FDI into the UK still up; but where will we all live?

The UK’s Department for International Trade’s (DIT) inward investment results 2016 to 2017 show FDI into the UK is up 2% on the previous year, cementing an impressive run of success despite all the worries about Brexit and trade. Yes, the number of new jobs is down, but the figures still show that inward investors are not deterred. Where are these investments landing? Largely London and the South East. Where are we all going to live? That was firmly on the agenda at Hertfordshire’s Local Enterprise Partnership’s Building Solutions conference, co-hosted by Hertfordshire County Council and built environment specialists BRE.

Hertfordshire cradles the north and north-west boundary of London, stretching up to Cambridgeshire in the north. It is a leafy shire with an industrial past, notably in aerospace, and now very much part of the knowledge-economy, sitting in the middle of the London/Cambridge/Oxford triangle.

It is a location that houses Londoners escaping to family homes and gardens in the suburbs, as well as accommodating its own workforce with world-class skills in life sciences and technology. It is also strategically located between two international airports that serve both the business and leisure traveller, thereby making it a desirable location for the frequent flyer.

Firmly on the county’s agenda is the building of 91,000 homes by 2031; but congestion, resistance to more housebuilding, a shortage of building land, environmental concerns and a skills problem keep the debate on how this is to be achieved rolling.

Building a growth model for Hertfordshire was the key theme of the Building Solutions event. Major house builders, construction firms, developers, designers and architects as well as housing associations, local and central Government departments and further education colleges came together to attempt consensus on what this might look like.

Key to the debate is modern methods of construction (MMC) as a possible solution to Hertfordshire’s future housing needs. Speaker after speaker addressed the viability of building homes offsite in factories, harnessing advanced manufacturing techniques more visible in the aerospace industry, incorporating complex logistics thinking key to the retail industry, and then retraining onsite trades to assemble large structures rather than lay individual bricks and tiles. It is a game changer but already working well in northern Europe with the Netherlands showing clear leadership in this area.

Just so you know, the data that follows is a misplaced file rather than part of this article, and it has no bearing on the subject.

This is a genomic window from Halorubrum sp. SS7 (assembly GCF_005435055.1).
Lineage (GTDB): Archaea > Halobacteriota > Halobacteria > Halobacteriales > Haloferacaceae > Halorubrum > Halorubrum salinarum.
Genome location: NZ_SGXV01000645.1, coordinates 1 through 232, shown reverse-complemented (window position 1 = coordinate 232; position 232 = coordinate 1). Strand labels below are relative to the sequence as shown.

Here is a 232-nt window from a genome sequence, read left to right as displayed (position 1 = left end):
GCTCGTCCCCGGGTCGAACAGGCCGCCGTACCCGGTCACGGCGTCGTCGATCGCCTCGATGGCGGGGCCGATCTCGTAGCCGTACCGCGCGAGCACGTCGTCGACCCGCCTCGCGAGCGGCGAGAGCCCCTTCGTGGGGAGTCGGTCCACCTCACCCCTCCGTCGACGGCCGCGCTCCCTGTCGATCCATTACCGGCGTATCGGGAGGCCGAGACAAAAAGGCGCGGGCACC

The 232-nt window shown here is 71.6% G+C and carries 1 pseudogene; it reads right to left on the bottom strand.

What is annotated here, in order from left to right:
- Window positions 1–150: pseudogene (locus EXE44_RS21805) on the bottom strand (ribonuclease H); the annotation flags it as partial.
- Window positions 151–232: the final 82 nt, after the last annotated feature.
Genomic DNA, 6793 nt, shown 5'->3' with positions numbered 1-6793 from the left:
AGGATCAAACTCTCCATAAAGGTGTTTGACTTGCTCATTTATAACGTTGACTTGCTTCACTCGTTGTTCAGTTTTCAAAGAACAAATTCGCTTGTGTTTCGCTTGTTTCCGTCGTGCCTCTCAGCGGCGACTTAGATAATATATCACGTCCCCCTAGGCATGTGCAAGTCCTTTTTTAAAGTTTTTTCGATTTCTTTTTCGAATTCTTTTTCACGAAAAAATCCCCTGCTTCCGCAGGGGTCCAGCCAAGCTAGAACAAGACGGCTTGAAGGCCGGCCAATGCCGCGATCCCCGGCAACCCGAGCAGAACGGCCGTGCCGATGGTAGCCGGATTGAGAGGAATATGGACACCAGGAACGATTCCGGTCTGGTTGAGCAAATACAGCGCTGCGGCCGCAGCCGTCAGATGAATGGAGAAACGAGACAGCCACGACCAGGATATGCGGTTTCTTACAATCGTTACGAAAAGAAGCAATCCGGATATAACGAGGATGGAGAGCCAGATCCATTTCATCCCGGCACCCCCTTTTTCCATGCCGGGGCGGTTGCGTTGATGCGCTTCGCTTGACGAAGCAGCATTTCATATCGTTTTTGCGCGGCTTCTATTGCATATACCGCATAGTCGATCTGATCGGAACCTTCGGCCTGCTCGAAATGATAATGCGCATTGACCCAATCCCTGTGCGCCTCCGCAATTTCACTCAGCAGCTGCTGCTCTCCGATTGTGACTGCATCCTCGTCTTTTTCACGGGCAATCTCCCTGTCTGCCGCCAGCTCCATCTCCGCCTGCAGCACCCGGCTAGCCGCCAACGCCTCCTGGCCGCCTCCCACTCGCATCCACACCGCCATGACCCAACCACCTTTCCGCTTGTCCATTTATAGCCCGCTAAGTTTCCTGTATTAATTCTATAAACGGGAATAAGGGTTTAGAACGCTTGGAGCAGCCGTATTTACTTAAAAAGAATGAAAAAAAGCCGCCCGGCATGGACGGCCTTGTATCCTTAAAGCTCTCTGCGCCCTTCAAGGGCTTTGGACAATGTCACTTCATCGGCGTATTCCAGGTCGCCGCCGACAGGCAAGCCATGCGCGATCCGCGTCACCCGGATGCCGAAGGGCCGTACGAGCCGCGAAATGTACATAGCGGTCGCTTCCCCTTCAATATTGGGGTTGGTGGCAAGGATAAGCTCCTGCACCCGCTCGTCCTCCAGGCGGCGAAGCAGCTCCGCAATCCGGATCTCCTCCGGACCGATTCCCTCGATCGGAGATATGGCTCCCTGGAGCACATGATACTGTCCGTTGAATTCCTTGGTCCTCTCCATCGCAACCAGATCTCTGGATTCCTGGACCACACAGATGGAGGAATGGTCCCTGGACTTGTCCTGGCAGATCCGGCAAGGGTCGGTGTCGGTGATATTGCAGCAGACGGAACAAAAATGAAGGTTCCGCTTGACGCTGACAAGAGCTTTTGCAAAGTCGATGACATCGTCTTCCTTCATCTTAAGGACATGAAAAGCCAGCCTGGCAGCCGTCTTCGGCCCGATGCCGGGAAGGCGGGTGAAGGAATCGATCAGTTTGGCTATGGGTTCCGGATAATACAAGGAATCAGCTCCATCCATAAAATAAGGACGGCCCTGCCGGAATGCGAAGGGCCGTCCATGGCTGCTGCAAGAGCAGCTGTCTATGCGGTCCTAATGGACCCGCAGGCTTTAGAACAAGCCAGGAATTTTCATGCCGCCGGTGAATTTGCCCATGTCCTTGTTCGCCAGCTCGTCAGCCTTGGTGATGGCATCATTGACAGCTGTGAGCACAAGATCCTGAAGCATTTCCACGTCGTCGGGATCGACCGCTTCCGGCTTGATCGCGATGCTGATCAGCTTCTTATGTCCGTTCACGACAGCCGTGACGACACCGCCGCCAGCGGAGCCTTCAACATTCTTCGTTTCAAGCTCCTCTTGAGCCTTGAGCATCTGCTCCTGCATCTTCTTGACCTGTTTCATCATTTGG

Mark Farmer, CEO of Cast, spoke first. He outlined the implications for the housing industry one year on from the publication of his highly influential report into the construction sector, Modernise or Die. He said: “Modernise or Die is a challenge which has echoed around the market and hopefully raised awareness of unprecedented problems. New drivers for change are starting to impact which we have not seen before – discontent, skills crisis, technology.

“Emerging central and regional government policy and public sector direct client role is helping strategically to initiate industry on its modernisation journey. But we are still not yet at an irreversible tipping point. The homebuilding sector has more reason than most to now embrace the modernisation agenda – whether pushed or pulled!”

Other key speakers included Darren Richards, Managing Director, Cogent Consulting. Darren said that, in addition to Hertfordshire’s housing needs, the scale of the housing shortage in London created a huge opportunity for the county to find alternative house-building processes and practices to supply this demand. Rory Bergin, Partner, Sustainable Futures, from HTA Design, said: “Quality and placemaking are absolutely fundamental to success. Here in Hertfordshire you have the opportunity to take this forward and possibly create an exemplar scheme to showcase what can be achieved.”

Pauline Traetto, Managing Director, BRE Academy, said: “We, in association with Hertfordshire LEP and other key partners, are keen to produce a framework which enables the built environment sector in Hertfordshire to be best in class.”

What is clear is that a course of action that includes innovation as well as qualitative design solutions is needed. The question arose whether there is the potential for MMC enterprises to establish a base in the county, manufacturing components and pods to be transported to housebuilding sites locally rather than continue trucking them from locations largely in the north-east of England. How to achieve the right skills in the county – not only continue traditional housebuilding but also to innovate with modern methods – is still on the agenda.

But whether housebuilding is seen as traditional, artisan and man-hour intensive, or whether it should become part of Hertfordshire’s knowledge-based economy is perhaps the real question. Does Hertfordshire want to be cutting edge and future facing as it solves its housing needs or will the past continue to determine the future? These are both interesting and challenging times but Hertfordshire has a world-class opportunity to test every possible approach to housing locals as well as newcomers arriving on the back of the UK’s FDI performance. The world is watching; not just the rest of the UK.